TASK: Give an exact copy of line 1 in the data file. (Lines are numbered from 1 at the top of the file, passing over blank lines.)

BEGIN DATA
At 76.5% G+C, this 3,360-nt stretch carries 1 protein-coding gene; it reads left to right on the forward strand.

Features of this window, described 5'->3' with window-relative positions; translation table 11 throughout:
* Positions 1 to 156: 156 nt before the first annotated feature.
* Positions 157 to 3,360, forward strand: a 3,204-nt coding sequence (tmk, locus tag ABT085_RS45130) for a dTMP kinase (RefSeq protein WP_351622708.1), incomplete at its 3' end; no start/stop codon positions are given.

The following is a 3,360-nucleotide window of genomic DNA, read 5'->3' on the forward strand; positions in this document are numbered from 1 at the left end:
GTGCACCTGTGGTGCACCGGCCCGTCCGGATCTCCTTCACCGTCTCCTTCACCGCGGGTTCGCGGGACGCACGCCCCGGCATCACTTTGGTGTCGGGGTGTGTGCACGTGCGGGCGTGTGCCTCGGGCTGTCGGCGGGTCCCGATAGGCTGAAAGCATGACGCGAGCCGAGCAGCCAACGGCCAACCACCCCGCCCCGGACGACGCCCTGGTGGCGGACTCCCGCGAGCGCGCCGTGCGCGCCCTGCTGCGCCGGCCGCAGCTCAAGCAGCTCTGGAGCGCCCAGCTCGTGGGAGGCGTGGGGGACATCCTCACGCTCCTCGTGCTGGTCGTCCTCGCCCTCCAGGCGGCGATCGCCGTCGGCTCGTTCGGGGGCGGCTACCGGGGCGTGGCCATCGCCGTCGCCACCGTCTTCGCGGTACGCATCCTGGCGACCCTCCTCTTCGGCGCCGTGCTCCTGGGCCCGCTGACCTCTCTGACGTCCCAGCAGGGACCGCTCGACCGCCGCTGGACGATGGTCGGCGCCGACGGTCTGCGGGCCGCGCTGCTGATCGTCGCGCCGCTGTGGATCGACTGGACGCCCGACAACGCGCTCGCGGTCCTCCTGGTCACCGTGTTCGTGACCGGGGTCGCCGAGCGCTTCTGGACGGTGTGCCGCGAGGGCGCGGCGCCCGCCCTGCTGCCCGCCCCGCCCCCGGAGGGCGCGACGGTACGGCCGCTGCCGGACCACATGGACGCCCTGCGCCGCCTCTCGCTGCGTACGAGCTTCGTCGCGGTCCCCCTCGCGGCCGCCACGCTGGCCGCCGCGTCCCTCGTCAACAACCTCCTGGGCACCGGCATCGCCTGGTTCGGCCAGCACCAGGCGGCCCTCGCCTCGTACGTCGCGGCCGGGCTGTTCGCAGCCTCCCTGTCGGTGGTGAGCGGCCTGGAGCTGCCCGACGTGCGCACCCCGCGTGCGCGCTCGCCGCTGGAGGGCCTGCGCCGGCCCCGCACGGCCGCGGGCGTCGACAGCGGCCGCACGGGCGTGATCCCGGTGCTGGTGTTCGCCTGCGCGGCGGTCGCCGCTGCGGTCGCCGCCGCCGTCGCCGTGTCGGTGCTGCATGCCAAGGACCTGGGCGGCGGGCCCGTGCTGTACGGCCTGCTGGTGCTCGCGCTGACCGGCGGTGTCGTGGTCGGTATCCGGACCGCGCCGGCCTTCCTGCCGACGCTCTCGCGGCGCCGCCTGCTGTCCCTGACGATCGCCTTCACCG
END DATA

At 76.5% G+C, this 3,360-nt stretch carries 1 protein-coding gene; it reads left to right on the forward strand.